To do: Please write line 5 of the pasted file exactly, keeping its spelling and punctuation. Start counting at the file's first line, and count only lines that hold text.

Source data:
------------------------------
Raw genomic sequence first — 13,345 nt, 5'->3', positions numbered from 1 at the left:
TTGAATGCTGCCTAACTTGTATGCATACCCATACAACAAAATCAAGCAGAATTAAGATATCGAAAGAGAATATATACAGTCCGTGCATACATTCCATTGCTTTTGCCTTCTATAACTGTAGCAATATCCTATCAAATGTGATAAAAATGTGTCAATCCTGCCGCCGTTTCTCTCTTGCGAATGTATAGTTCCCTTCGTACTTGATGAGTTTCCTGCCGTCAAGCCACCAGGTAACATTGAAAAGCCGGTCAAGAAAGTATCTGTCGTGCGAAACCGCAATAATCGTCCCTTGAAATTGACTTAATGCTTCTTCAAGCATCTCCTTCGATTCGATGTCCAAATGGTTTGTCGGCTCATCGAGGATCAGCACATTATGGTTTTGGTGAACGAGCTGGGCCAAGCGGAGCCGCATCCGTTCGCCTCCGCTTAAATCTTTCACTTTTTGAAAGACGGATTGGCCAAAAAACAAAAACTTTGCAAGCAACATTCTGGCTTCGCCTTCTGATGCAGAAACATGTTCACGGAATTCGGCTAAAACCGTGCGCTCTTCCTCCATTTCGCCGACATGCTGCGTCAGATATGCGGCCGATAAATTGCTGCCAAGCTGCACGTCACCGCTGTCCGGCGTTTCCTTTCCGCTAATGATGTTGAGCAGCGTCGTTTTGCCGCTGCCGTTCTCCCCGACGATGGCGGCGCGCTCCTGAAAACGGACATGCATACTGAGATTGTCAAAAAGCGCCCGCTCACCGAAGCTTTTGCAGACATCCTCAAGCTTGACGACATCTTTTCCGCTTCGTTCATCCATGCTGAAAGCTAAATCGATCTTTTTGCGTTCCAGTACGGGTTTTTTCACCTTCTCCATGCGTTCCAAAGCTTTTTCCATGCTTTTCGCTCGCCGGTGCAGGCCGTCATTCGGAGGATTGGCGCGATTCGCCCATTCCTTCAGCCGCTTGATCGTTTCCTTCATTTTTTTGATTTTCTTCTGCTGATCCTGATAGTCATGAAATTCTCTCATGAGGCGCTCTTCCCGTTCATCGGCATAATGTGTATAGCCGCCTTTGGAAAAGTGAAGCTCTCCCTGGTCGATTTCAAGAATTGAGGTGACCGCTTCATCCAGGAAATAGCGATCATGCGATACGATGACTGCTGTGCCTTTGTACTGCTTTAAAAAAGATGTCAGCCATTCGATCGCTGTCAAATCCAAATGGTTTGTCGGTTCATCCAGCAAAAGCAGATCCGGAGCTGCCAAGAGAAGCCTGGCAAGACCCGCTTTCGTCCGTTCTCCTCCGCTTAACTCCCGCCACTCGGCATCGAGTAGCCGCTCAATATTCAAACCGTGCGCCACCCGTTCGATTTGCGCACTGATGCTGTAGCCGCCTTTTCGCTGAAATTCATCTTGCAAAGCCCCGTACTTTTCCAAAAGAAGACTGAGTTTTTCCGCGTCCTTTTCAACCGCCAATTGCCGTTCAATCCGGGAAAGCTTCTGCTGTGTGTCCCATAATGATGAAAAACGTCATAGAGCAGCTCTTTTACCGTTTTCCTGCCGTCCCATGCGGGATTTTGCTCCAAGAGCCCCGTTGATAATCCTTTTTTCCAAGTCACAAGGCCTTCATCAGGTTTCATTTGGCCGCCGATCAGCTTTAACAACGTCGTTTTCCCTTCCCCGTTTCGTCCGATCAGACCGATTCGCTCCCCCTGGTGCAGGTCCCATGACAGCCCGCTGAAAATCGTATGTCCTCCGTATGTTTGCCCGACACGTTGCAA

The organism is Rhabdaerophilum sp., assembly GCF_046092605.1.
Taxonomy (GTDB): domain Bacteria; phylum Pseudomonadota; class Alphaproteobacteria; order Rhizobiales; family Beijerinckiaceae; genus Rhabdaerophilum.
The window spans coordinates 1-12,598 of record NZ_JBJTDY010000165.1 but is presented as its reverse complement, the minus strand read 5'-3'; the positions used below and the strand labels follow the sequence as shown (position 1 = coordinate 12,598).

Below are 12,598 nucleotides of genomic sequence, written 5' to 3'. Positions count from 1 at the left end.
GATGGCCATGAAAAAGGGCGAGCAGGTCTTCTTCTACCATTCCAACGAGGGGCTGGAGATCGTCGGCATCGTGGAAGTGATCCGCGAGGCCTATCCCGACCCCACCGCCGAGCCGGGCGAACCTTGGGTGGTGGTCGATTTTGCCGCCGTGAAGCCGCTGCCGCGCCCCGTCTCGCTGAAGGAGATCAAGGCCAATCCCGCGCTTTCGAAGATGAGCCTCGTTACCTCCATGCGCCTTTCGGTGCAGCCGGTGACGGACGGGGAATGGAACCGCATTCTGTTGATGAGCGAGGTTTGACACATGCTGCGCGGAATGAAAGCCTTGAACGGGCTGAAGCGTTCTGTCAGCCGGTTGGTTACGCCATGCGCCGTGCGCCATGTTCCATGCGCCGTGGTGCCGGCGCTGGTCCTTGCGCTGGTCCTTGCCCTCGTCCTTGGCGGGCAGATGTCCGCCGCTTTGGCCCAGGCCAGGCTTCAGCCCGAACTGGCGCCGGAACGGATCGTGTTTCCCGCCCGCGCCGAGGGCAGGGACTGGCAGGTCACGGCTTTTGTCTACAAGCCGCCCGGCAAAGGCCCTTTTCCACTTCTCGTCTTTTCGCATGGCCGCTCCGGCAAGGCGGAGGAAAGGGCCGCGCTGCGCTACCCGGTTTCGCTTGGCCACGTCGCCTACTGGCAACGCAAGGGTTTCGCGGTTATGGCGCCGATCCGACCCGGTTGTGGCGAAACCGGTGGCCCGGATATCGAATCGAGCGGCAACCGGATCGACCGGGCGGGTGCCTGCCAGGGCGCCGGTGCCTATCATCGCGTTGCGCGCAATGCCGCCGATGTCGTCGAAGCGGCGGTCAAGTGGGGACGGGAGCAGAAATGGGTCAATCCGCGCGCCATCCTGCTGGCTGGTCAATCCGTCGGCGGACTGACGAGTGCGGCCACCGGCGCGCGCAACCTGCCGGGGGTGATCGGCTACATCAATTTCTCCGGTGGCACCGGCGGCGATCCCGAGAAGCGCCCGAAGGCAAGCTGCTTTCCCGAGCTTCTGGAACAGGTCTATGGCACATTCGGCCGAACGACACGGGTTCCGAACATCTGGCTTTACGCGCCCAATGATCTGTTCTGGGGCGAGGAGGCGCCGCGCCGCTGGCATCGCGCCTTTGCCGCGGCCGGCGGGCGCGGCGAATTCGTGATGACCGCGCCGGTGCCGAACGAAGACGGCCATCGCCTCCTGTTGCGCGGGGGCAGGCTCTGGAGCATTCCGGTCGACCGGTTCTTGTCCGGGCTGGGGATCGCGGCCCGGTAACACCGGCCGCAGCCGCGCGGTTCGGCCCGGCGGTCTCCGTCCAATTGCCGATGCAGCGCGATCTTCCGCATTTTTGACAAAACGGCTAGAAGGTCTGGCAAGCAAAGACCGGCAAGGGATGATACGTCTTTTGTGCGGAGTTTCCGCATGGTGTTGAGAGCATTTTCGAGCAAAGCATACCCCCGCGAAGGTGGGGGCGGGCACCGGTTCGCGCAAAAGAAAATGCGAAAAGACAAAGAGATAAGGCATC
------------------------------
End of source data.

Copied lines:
The window spans coordinates 1-12,598 of record NZ_JBJTDY010000165.1 but is presented as its reverse complement, the minus strand read 5'-3'; the positions used below and the strand labels follow the sequence as shown (position 1 = coordinate 12,598).